Mother to six. Grandmother to nine. Dislikes bugs, camping, sitting and waiting. Likes to talk, eat, free agency, peace and order. Loves dogs, dear friends, and family (not necessarily in that order). Grateful for the trust Heavenly Father has in me, to ask me to come here and do this, with the one I love most.
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5 Responses to “Don’t Wish Your Life Away”

  1. Colin Dunne Sr. says:

    Love your blog, love your honesty, love your insights, love your faith, courage and example. Conditions here in the Philippines are not dissimilar, yes it is a roller-coaster of emotions but the good days out weigh the not so good ones and we have so much to learn from these people. The gospel blesses their lives and we are the better for it. We love you and pray for you every day. Elder & Sister Dunne


  2. peggy says:

    I have missed your blog additions and have been worrying about you. Your lovely, honest and heartfelt writings are important to me. Thank you so much for them. Keep writing. You give me insights and reveal so much of the world. I am proud of you. Much love.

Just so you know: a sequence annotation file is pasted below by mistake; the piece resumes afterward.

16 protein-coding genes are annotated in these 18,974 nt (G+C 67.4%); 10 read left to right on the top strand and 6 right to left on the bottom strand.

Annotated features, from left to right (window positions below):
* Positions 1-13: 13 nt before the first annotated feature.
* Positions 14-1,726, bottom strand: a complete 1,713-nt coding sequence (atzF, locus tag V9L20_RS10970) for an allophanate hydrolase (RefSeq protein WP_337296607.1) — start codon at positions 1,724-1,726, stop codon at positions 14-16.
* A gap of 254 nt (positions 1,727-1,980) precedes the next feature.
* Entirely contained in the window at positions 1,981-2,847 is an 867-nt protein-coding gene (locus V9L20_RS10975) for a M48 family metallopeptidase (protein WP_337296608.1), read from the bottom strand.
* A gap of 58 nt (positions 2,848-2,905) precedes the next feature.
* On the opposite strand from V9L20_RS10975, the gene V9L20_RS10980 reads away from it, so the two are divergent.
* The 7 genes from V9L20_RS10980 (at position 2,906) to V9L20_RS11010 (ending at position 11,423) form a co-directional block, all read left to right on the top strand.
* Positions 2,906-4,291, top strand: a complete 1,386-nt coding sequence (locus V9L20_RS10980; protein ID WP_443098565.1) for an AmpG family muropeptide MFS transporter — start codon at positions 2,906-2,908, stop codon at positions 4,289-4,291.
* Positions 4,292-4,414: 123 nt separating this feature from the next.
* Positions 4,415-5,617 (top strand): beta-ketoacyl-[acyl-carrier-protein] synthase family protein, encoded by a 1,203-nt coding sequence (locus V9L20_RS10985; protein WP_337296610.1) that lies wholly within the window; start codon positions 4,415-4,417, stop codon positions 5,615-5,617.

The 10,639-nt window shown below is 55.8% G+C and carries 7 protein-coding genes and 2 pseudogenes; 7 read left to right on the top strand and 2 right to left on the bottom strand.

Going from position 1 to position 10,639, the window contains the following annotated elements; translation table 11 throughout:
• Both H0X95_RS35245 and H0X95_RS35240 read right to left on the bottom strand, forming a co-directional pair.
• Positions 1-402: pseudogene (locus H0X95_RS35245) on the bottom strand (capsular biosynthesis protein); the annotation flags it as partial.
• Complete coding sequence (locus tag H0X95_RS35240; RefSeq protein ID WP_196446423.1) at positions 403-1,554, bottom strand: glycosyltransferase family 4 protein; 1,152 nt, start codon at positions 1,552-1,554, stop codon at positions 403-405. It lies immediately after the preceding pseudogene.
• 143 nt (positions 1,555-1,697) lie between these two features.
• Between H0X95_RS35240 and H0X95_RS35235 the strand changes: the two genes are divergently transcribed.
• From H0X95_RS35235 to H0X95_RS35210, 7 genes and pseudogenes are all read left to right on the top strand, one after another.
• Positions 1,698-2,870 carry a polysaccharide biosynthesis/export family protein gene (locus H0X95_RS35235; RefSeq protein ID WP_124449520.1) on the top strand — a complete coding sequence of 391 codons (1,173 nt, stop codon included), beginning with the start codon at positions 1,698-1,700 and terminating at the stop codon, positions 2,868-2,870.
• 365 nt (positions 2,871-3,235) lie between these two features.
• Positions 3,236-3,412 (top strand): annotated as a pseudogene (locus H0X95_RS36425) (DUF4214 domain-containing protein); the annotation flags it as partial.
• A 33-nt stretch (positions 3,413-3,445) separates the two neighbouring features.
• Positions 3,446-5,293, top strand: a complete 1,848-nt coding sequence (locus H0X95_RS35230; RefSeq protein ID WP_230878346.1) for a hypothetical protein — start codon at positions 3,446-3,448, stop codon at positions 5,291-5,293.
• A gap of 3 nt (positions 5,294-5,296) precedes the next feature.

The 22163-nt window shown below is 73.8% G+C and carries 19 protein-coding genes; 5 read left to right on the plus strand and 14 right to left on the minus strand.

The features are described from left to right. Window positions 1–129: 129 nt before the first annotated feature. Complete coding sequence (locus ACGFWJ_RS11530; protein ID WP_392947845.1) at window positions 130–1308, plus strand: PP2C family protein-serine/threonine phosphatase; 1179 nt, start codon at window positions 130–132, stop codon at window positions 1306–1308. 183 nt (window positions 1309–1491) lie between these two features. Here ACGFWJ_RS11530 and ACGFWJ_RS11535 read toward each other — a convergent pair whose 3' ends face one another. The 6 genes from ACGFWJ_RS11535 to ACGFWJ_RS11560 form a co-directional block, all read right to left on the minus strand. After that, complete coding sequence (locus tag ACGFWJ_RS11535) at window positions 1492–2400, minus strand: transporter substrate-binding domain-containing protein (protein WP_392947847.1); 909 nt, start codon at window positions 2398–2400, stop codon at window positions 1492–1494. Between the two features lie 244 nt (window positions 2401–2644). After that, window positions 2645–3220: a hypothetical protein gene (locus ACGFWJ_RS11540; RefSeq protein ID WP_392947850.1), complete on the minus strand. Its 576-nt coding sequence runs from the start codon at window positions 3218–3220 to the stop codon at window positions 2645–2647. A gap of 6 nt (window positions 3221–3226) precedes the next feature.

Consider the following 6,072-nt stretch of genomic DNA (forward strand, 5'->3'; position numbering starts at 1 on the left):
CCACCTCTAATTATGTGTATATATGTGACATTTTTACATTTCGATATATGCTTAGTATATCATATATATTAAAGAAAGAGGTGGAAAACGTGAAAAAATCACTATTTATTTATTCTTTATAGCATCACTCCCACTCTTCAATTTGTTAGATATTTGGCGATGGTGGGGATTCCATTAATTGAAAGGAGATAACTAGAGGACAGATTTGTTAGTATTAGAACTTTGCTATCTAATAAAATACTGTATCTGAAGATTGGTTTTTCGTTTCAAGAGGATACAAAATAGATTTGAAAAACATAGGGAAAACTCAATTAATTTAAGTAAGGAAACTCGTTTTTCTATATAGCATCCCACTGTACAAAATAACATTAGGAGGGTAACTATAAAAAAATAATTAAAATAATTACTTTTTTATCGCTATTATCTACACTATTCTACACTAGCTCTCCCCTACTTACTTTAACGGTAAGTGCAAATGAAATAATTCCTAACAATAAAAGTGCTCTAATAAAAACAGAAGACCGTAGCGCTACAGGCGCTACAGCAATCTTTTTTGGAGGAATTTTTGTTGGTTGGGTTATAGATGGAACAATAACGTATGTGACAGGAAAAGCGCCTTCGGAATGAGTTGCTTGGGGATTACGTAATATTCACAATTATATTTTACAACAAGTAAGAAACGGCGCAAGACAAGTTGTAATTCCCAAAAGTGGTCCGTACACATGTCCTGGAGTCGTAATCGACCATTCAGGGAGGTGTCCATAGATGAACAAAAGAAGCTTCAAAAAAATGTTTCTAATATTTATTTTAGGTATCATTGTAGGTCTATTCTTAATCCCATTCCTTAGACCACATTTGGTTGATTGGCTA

3. Kate says:

    As I read this I’m out on the front deck, kids are finally asleep and it’s so peaceful and beautiful. I am enjoying it for both of you!
    So interesting to me how each of your messages is always so timely. Thanks for this reminder, as I really do need it.
    I loved hearing about the FHE with that strong little family. It’s simple things like that that help you really feel the spirit of the work and know it’s moving forward.
    I also love your whistling legacy and that a lot of those kids are learning. I bet they can’t wait to show you their new talent once they’ve got it mastered.
    We love you and are so proud of all you’re doing. Thanks so much for writing again.


  4. I’ve been so anxious to see another post! many ask about you and tell me about their prayers for you. Jack said he prays for you every night. Anyways, like Kate said, your messages always are so timely and applicable. I always love reading them and feel inspired as to how I can/should be better. I love hearing about the faithful people there. Those kids all look so happy and sweet, and I love the pics and story of the family with whom you had fhe. It is also crazy how fast the time is passing. Almost 14 months down, and it only goes faster. We are so proud of you and so thankful for you. Love you!


  5. Ben says:

    I love the faith of these people. The presence of the elders cited as the reason that no one was harmed and the long walk to stake conference. We love you guys!